I’m continuing my Hispanic Heritage Month series today with an interview with Spanish knitting and crochet designer and blogger, Rosalia Fauste. Rosalia can be found online on her blog, El mon de Rosalia, on Ravelry (as rosalias and on her Ravelry designer page), and on Facebook. All pictures are copyright Rosalia Fauste and are used with permission.
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Underground Crafter (UC): How did you first learn to crochet and knit?
Rosalia: When I was a little girl, less than 10 years old, I saw many women in front the doors of their houses knitting or crocheting. I usually stopped to see why her hands moved so fast and that was the way I became familiar with that skill. Later, being a complete teenager, I got my own needles and wool and asked the ladies who came to my parent’s store for teach me to knit. Then, I learned the basics. As a young lady, I was self-taught through knitting and crochet publications.
UC: What inspired you to start designing?
Rosalia: I did some work for Phildar in my university years. Maybe my first creation was a cardigan for babies. I always liked to invent, creating new clothes from old clothes. My first conscious moment for design was through the shawls. I made some but I didn’t write the patterns (Camino de Santiago and Transatlàntico). Later, I considered writing to share them with others. I am right now a humble apprentice designer. I have translated some patterns to Spanish.
UC: You have quite a few shawl designs. What do you enjoy about shawl projects?
Rosalia: I like shawls that combine many techniques and stitches. They are easy to be born soon and are accessories that are always “must have.” I like the challenge posed by mathematical combinations of the stitches turning into beautiful designs.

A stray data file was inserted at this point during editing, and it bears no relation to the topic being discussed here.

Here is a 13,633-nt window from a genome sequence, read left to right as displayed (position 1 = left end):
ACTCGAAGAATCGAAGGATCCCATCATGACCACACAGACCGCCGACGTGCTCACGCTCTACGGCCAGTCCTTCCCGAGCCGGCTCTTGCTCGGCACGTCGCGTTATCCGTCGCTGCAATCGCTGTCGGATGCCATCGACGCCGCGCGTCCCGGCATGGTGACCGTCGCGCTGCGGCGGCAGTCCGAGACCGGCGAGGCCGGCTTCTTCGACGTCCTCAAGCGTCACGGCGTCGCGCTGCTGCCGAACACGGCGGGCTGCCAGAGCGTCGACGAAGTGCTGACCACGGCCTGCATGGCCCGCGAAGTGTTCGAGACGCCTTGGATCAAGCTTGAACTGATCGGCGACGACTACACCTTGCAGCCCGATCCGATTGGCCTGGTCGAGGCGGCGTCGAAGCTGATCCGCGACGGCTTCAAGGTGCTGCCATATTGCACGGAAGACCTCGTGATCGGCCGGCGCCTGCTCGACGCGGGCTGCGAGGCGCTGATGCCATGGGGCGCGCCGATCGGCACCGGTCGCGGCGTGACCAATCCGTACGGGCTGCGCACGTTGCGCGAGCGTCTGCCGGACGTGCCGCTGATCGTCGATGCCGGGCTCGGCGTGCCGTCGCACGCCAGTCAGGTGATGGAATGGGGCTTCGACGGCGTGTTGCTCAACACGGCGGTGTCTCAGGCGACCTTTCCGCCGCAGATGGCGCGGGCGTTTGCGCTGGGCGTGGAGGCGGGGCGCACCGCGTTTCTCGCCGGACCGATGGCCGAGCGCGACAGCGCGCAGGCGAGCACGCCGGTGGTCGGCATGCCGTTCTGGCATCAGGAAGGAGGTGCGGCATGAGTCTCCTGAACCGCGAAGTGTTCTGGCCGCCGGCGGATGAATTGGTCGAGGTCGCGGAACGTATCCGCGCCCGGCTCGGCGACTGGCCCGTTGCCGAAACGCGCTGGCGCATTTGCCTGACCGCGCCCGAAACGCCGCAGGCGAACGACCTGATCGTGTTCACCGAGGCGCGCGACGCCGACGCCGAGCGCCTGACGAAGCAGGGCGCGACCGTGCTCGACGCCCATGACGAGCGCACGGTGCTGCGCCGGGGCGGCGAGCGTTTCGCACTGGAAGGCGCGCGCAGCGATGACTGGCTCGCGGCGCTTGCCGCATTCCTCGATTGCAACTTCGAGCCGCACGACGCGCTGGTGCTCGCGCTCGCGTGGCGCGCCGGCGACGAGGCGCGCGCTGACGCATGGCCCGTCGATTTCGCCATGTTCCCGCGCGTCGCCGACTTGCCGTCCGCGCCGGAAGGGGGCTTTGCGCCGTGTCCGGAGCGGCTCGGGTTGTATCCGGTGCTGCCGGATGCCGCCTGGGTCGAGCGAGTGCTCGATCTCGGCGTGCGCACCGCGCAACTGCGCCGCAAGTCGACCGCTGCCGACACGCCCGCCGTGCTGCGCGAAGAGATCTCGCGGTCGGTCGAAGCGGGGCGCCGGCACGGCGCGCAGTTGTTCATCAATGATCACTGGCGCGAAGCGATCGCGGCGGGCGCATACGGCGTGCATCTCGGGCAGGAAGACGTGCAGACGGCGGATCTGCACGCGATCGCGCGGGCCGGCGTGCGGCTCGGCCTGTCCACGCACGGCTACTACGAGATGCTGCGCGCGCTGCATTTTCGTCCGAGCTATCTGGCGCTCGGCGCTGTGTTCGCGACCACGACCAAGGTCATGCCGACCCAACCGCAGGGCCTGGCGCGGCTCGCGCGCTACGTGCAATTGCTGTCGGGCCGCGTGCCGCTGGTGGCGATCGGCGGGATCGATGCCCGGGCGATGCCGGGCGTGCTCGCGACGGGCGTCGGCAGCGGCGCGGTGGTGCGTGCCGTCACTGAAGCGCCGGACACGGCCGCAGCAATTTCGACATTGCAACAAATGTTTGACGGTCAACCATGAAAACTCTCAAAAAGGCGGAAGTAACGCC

Right now, I’m designing a new one whose original idea came a year ago. I am inspired by Estonian stitches and lace. I will also be starting two cowl tests. I work full time, so my dedication to design is limited.
UC: Your patterns are available in three different languages (English, French, or Spanish). What are the challenges and benefits of offering patterns in different languages?
Rosalia: I like to offer my designs in different languages in order to reach maximum number of knitters’ or crocheters’ hands possible. Is more work but for now, but that does not matter.
UC: Tell us about your cultural background. What was the yarn crafts scene like where you were growing up?
Rosalia: I was born in a Castilian village and went off to University at 18. I live in Catalunya near Barcelona. I’ve always been surrounded by people who have enjoyed crafts – sewing, knitting and crocheting, and embroidering as well. I have always enjoyed learning new things.
UC: Are there any Spanish- or English-language crafty websites/blogs you visit regularly for inspiration or community?
Rosalia: When I discovered Ravelry, I extended my knowledge extraordinarily by learning how other knitters solve their projects or manage their works. I found many people with whom I have shared good moments, and that leaves a pleasant experience. It has also helped me share my designs.
UC: Where do you find your inspiration? How do you name your designs?
Rosalia: I love many fashion designers and though they all inspire me, I have a few more favorites than others. Anonymous knitters also drive my imagination with their ideas. I am inspired by the old and the new. Also art, painting, nature, and the many colors and shapes that are everywhere. I need to invent pattern and project names that evoke something.